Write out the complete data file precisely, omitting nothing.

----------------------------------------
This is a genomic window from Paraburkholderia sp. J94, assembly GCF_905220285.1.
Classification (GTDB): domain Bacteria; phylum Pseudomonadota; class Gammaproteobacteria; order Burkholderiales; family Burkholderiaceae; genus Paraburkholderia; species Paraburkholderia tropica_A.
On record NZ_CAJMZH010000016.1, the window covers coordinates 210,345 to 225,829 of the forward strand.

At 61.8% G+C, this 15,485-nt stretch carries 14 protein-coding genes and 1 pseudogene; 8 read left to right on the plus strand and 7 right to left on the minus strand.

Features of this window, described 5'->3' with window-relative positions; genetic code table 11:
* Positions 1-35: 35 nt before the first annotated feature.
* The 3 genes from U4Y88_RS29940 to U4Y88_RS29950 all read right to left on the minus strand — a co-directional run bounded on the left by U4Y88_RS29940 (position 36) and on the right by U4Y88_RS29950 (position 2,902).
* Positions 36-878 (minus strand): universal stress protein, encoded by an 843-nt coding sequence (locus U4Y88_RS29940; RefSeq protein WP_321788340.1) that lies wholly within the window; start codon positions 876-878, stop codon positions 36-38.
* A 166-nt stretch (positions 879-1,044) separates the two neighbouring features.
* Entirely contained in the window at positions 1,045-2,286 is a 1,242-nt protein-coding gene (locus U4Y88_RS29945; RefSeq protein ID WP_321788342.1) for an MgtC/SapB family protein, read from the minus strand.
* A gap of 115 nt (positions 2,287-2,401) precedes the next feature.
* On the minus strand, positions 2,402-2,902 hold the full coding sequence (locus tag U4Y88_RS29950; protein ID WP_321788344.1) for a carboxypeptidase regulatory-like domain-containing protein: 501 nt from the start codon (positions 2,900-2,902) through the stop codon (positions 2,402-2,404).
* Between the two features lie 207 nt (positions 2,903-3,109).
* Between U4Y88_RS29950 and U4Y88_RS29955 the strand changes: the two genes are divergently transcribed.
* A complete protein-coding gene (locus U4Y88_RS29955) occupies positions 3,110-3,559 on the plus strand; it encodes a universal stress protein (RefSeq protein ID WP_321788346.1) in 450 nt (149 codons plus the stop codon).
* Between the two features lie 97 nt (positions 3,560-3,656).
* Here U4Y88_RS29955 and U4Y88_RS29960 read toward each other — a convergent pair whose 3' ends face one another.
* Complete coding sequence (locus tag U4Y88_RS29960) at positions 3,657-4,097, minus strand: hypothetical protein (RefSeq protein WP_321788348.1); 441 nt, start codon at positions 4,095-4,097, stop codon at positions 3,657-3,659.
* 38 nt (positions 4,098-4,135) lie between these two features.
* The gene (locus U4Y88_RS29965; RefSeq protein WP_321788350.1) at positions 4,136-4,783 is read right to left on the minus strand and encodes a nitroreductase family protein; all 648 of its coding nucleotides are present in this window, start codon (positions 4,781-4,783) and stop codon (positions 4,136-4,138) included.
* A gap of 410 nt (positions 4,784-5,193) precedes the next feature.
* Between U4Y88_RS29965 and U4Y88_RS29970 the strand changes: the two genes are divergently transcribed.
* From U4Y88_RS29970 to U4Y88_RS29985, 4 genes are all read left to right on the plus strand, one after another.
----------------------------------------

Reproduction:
This is a genomic window from Paraburkholderia sp. J94, assembly GCF_905220285.1.
Classification (GTDB): domain Bacteria; phylum Pseudomonadota; class Gammaproteobacteria; order Burkholderiales; family Burkholderiaceae; genus Paraburkholderia; species Paraburkholderia tropica_A.
On record NZ_CAJMZH010000016.1, the window covers coordinates 210,345 to 225,829 of the forward strand.

At 61.8% G+C, this 15,485-nt stretch carries 14 protein-coding genes and 1 pseudogene; 8 read left to right on the plus strand and 7 right to left on the minus strand.

Features of this window, described 5'->3' with window-relative positions; genetic code table 11:
* Positions 1-35: 35 nt before the first annotated feature.
* The 3 genes from U4Y88_RS29940 to U4Y88_RS29950 all read right to left on the minus strand — a co-directional run bounded on the left by U4Y88_RS29940 (position 36) and on the right by U4Y88_RS29950 (position 2,902).
* Positions 36-878 (minus strand): universal stress protein, encoded by an 843-nt coding sequence (locus U4Y88_RS29940; RefSeq protein WP_321788340.1) that lies wholly within the window; start codon positions 876-878, stop codon positions 36-38.
* A 166-nt stretch (positions 879-1,044) separates the two neighbouring features.
* Entirely contained in the window at positions 1,045-2,286 is a 1,242-nt protein-coding gene (locus U4Y88_RS29945; RefSeq protein ID WP_321788342.1) for an MgtC/SapB family protein, read from the minus strand.
* A gap of 115 nt (positions 2,287-2,401) precedes the next feature.
* On the minus strand, positions 2,402-2,902 hold the full coding sequence (locus tag U4Y88_RS29950; protein ID WP_321788344.1) for a carboxypeptidase regulatory-like domain-containing protein: 501 nt from the start codon (positions 2,900-2,902) through the stop codon (positions 2,402-2,404).
* Between the two features lie 207 nt (positions 2,903-3,109).
* Between U4Y88_RS29950 and U4Y88_RS29955 the strand changes: the two genes are divergently transcribed.
* A complete protein-coding gene (locus U4Y88_RS29955) occupies positions 3,110-3,559 on the plus strand; it encodes a universal stress protein (RefSeq protein ID WP_321788346.1) in 450 nt (149 codons plus the stop codon).
* Between the two features lie 97 nt (positions 3,560-3,656).
* Here U4Y88_RS29955 and U4Y88_RS29960 read toward each other — a convergent pair whose 3' ends face one another.
* Complete coding sequence (locus tag U4Y88_RS29960) at positions 3,657-4,097, minus strand: hypothetical protein (RefSeq protein WP_321788348.1); 441 nt, start codon at positions 4,095-4,097, stop codon at positions 3,657-3,659.
* 38 nt (positions 4,098-4,135) lie between these two features.
* The gene (locus U4Y88_RS29965; RefSeq protein WP_321788350.1) at positions 4,136-4,783 is read right to left on the minus strand and encodes a nitroreductase family protein; all 648 of its coding nucleotides are present in this window, start codon (positions 4,781-4,783) and stop codon (positions 4,136-4,138) included.
* A gap of 410 nt (positions 4,784-5,193) precedes the next feature.
* Between U4Y88_RS29965 and U4Y88_RS29970 the strand changes: the two genes are divergently transcribed.
* From U4Y88_RS29970 to U4Y88_RS29985, 4 genes are all read left to right on the plus strand, one after another.